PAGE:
The lawyers most subject to this assumption are those in the Office of Legal Counsel. Within that office, as its statement of Best Practices provides, not just any legal analysis will do. These lawyers must render a judgment consistent with the “best understanding” of the law, one that is “honest,” “accurate,” and “principled.” They may consider the preference of the policymaker, and they have a responsibility to “facilitate” policymaking when they can. But this facilitation can take place only within a “best understanding” of what the law allows.

This requirement does not vary with the seriousness or urgency of the policy. Whatever the circumstances, it does not matter that the legal position under consideration may be good, or strong, or plausible (or, as some might say, “available,” a standard that is fatally ambiguous and that someone erroneously suggested to Charlie Savage that I had embraced). None of these standards is acceptable under the OLC-centered view: Only the “best understanding” counts, and OLC determines what that understanding is — subject only to being overridden by the Attorney General or the President, both of whom would normally be expected to follow the advice of lawyers giving their “best” view of the law. As a result, controversial legal positions taken by the Executive are routinely met with the question: “Did you ask OLC?” If the answer is yes, the OLC is presumed to have adopted the “best view,” and if not, the policymakers are assumed to have been anxious not to hear it.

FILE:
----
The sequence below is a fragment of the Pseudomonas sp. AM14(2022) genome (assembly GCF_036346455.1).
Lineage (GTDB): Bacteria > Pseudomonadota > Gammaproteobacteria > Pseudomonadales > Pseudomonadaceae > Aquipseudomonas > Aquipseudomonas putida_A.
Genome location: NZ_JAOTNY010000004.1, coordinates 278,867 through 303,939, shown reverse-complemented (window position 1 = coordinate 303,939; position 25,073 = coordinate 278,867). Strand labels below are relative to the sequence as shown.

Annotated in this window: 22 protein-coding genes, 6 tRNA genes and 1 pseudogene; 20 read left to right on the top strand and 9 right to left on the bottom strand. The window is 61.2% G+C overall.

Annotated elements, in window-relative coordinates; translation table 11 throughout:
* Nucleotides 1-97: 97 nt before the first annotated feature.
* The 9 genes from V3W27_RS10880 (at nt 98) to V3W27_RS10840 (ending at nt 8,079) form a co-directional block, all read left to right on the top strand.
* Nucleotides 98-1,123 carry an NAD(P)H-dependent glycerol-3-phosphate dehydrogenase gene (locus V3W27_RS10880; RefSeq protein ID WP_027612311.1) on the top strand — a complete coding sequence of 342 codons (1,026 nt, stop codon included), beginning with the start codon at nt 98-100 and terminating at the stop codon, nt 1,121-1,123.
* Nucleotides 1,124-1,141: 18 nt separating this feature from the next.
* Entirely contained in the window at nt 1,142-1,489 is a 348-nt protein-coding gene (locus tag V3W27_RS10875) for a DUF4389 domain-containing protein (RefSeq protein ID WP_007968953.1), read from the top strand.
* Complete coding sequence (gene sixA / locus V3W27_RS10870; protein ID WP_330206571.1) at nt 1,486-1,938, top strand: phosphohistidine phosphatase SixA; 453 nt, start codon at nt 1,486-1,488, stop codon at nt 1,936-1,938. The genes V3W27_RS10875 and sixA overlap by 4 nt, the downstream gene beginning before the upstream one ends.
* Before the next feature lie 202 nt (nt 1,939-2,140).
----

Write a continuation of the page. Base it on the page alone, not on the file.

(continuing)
OLC’s outstanding lawyers strive to adhere to this high standard. On many issues that most lend themselves to “best view” treatment, they succeed. Sometimes, on others, it has appeared that the “best view” has yielded to the policy imperative; OLC lawyers have put more weight on the responsibility to facilitate. There have been notoriously controversial instances of this sort, and also a few that have garnered less notice or caused less excitement. But it is not surprising that in exigent conditions, lawyers have worked to facilitate a policy at the expense of what might be the “best” argument, should there even be agreement about which argument is “best.”